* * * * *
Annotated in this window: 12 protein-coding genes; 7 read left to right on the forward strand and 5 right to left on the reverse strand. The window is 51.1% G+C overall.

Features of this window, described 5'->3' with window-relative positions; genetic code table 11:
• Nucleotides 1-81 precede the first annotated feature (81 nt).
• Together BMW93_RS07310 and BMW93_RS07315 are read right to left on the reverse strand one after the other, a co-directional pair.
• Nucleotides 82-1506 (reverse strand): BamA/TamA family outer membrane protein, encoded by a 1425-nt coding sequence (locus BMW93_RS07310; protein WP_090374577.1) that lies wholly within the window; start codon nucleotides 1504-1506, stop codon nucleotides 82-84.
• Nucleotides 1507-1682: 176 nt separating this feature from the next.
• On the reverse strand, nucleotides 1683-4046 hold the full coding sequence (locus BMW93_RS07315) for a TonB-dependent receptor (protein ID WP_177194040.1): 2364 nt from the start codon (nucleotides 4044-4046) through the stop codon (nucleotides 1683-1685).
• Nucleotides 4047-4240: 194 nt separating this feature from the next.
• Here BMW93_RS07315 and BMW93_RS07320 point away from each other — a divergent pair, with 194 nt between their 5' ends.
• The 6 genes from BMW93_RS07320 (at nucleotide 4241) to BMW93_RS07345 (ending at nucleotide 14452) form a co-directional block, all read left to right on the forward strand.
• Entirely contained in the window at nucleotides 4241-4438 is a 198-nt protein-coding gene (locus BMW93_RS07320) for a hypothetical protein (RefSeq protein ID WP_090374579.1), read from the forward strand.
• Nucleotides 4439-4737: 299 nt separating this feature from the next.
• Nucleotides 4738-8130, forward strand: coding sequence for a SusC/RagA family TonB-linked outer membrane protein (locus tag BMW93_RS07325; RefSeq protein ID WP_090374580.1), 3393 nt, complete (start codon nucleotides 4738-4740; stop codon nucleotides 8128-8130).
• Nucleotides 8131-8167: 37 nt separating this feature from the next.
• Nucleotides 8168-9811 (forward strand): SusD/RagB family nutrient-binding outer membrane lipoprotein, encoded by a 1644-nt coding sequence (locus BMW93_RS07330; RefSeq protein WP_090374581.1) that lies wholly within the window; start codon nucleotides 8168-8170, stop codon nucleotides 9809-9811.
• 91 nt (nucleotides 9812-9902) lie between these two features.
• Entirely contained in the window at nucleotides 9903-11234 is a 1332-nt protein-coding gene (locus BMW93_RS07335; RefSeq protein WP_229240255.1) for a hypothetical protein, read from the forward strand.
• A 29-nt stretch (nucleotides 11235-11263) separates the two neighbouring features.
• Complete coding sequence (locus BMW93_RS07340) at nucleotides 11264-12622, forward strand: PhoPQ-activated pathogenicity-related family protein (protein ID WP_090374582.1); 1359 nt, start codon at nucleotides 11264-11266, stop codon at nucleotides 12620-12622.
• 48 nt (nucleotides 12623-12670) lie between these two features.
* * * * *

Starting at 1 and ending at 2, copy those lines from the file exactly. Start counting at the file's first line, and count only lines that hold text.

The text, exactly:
Annotated in this window: 12 protein-coding genes; 7 read left to right on the forward strand and 5 right to left on the reverse strand. The window is 51.1% G+C overall.

Features of this window, described 5'->3' with window-relative positions; genetic code table 11: